IRVINGTON, NEW YORK – Disaster has struck my home. A month ago my son, Dima Litvinov, who is 51, was jailed in Murmansk, Russia, north of the Arctic Circle. Dima has the sad distinction of possibly becoming the third generation of political prisoners in our family.
The photos of him handcuffed and then in a steel cage were seen worldwide. He is a part of Arctic 30, a group of Greenpeace activists that is composed of two journalists, a doctor, a cook and other members of the crew of the Arctic Sunrise icebreaker. They represent 18 countries. Dima and the ship’s captain, Pete Willcox, are the only Americans.
Dima was born in Russia and, at age 6, joined me in a Siberian mining village where I was sentenced to exile and labor. He spent four years there with me. After that, we were forced to emigrate from Russia, and Dima grew up in America. He graduated with bachelor’s and master’s degrees in anthropology from Wesleyan University. In the 1980s, he joined the environmental organization Greenpeace.
Being fluent in his native Russian, he was invited to be an interpreter in the first Greenpeace action aimed at the Arctic island of Novaya Zemlya, where the Soviet government buried nuclear waste from years of weapons testing. Soviet authorities took the Greenpeace activists, including Dima, to Murmansk, under arrest.
After several days, they were released and returned to their ship on a personal pardon, delivered in a telegram, from then-Soviet President Mikhail Gorbachev. It was a time of great hope for change in the relations between Russia and the West and improvement of cooperation in the defense of the environment.
Dima, who now lives in Stockholm with his wife, Anitta, and three children, has continued to work for Greenpeace for more than two decades.
On Sept. 18, the Arctic Sunrise was in international waters and more than 500 meters from an oil platform belonging to the Russian oil giant Gazprom. Several Greenpeace dinghies approached the platform, and those aboard attempted to place on a platform wall a banner protesting oil drilling in the fragile Arctic.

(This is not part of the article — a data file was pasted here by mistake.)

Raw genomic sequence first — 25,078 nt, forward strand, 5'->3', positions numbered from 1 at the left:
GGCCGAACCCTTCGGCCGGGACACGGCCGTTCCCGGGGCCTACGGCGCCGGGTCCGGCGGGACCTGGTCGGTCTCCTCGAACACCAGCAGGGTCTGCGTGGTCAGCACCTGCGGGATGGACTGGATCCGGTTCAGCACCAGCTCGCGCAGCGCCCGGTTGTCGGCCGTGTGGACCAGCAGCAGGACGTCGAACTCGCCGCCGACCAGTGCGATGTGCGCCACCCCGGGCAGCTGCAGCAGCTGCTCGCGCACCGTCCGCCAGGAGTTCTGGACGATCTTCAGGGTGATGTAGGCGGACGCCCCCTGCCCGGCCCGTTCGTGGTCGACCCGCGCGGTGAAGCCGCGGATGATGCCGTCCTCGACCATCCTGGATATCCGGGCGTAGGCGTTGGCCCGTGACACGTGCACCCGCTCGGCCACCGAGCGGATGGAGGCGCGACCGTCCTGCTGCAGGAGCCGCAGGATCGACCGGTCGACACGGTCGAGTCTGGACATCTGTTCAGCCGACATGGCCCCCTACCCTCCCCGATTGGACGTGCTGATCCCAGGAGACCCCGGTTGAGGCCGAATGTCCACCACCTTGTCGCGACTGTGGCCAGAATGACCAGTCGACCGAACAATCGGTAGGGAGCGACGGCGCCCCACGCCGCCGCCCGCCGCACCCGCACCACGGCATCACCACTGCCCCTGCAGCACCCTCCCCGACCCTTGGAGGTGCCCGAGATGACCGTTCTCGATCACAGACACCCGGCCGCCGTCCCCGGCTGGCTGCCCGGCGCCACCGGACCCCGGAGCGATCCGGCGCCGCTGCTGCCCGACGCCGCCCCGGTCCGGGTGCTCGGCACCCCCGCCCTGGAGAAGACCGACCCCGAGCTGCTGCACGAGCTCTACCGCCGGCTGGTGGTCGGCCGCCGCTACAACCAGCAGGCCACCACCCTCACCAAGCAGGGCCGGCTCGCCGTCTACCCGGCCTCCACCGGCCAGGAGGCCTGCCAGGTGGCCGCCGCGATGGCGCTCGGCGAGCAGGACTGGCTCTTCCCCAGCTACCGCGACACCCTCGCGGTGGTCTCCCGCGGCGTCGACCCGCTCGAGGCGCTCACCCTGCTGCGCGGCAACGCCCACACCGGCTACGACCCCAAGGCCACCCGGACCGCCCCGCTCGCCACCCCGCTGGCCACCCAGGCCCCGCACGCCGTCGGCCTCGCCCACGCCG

Their attempt was peaceful but unsuccessful, and they returned to the Arctic Sunrise. Then Russian commandos attacked the ship. They fired warning shots, roped down from helicopters and forced the people on board to lie on the cold deck.
All were taken to a Murmansk city jail and accused of sea piracy, a charge that could have landed them in a labor camp for up to 15 years.
Legal specialists from all over the world quickly rejected the charge of piracy. Under both Russian and international law, an oil platform, which is stationary, cannot be pirated. In other words, an island in no way can be construed as a ship.
Piracy also requires premeditated action by the attackers to take another’s property for their own interests. It further must involve violence or the threat of violence.
On Wednesday, following a legal challenge from the Netherlands, Russia changed the charge to hooliganism, which can bring a maximum seven-year prison sentence. The charge requires the person either to have used an object as a weapon or to have a hate-related motivation — the Greenpeace group had neither — and to have resisted authorities. Greenpeace abides by the principle of nonresistance.
A year ago, Greenpeace activists made a similar peaceful protest, placing a banner on the same oil platform in plain view of the Russian Coast Guard. No one tried to stop them, and the action went almost unnoticed by the world press — indeed, the world — at that time.
Greenpeace is a well-recognized international organization that uses only peaceful means. Its principles are based on a tradition of nonviolent protest. Its members never use violence, although violence is often used against them.
Amnesty International, Human Rights Watch and 11 Nobel Peace Prize laureates and millions of people around the world have called for the release of the Arctic 30.
Dima and the others are threatened with long prison terms because they love and defend nature. That includes the Russian Arctic, which is threatened by senseless and dangerous drilling.
I know only too well what a prison term in Russia means. I was arrested for participating in 1968 in a demonstration against the Soviet invasion of Czechoslovakia. Lev Kopelev, Dima’s grandfather on his mother’s side, a Soviet writer, spent eight years in Soviet prison camps because he protested the looting and raping of the German population by Soviet officers and soldiers during World War II, when he fought the Nazi army.
Dima’s grandfather was arrested under Joseph Stalin, and I, Dima’s father, was arrested under Leonid Brezhnev. The Soviet Union doesn’t exist anymore, but Dima has been arrested under Russian President Vladimir Putin — a former member of the Soviet secret police, the KGB. Is it not the time to break the cycle?
Pavel Litvinov, a former Soviet dissident and retired mathematics and physics teacher who lives in Irvington, N.Y., is a member of the board of the Andrei Sakharov Foundation.
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